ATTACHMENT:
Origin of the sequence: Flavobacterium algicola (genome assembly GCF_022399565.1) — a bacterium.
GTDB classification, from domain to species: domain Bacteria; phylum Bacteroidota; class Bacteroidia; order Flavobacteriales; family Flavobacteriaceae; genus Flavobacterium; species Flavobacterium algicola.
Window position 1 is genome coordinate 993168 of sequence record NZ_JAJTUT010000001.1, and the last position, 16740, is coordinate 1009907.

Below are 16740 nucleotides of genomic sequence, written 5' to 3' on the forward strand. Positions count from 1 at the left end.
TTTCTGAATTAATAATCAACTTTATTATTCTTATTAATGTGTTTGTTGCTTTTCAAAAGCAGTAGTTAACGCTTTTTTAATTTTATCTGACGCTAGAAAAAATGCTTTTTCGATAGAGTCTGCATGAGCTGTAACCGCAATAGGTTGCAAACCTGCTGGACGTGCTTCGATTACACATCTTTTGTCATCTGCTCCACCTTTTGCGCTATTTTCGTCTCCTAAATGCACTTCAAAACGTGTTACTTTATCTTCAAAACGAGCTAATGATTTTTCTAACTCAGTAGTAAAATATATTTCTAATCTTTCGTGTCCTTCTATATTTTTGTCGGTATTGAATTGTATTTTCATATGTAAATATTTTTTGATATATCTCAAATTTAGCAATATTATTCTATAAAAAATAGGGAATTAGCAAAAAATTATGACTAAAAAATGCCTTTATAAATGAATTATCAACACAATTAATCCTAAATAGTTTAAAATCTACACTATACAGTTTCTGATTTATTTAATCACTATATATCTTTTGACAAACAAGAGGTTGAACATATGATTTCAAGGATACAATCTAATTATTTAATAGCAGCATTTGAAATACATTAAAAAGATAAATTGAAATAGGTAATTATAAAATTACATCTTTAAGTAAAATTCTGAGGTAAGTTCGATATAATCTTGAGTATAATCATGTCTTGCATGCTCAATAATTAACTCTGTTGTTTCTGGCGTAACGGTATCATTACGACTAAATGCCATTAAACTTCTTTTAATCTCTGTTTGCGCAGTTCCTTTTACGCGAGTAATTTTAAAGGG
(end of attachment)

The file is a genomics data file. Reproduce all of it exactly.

Origin of the sequence: Flavobacterium algicola (genome assembly GCF_022399565.1) — a bacterium.
GTDB classification, from domain to species: domain Bacteria; phylum Bacteroidota; class Bacteroidia; order Flavobacteriales; family Flavobacteriaceae; genus Flavobacterium; species Flavobacterium algicola.
Window position 1 is genome coordinate 993168 of sequence record NZ_JAJTUT010000001.1, and the last position, 16740, is coordinate 1009907.

Below are 16740 nucleotides of genomic sequence, written 5' to 3' on the forward strand. Positions count from 1 at the left end.
TTTCTGAATTAATAATCAACTTTATTATTCTTATTAATGTGTTTGTTGCTTTTCAAAAGCAGTAGTTAACGCTTTTTTAATTTTATCTGACGCTAGAAAAAATGCTTTTTCGATAGAGTCTGCATGAGCTGTAACCGCAATAGGTTGCAAACCTGCTGGACGTGCTTCGATTACACATCTTTTGTCATCTGCTCCACCTTTTGCGCTATTTTCGTCTCCTAAATGCACTTCAAAACGTGTTACTTTATCTTCAAAACGAGCTAATGATTTTTCTAACTCAGTAGTAAAATATATTTCTAATCTTTCGTGTCCTTCTATATTTTTGTCGGTATTGAATTGTATTTTCATATGTAAATATTTTTTGATATATCTCAAATTTAGCAATATTATTCTATAAAAAATAGGGAATTAGCAAAAAATTATGACTAAAAAATGCCTTTATAAATGAATTATCAACACAATTAATCCTAAATAGTTTAAAATCTACACTATACAGTTTCTGATTTATTTAATCACTATATATCTTTTGACAAACAAGAGGTTGAACATATGATTTCAAGGATACAATCTAATTATTTAATAGCAGCATTTGAAATACATTAAAAAGATAAATTGAAATAGGTAATTATAAAATTACATCTTTAAGTAAAATTCTGAGGTAAGTTCGATATAATCTTGAGTATAATCATGTCTTGCATGCTCAATAATTAACTCTGTTGTTTCTGGCGTAACGGTATCATTACGACTAAATGCCATTAAACTTCTTTTAATCTCTGTTTGCGCAGTTCCTTTTACGCGAGTAATTTTAAAGGG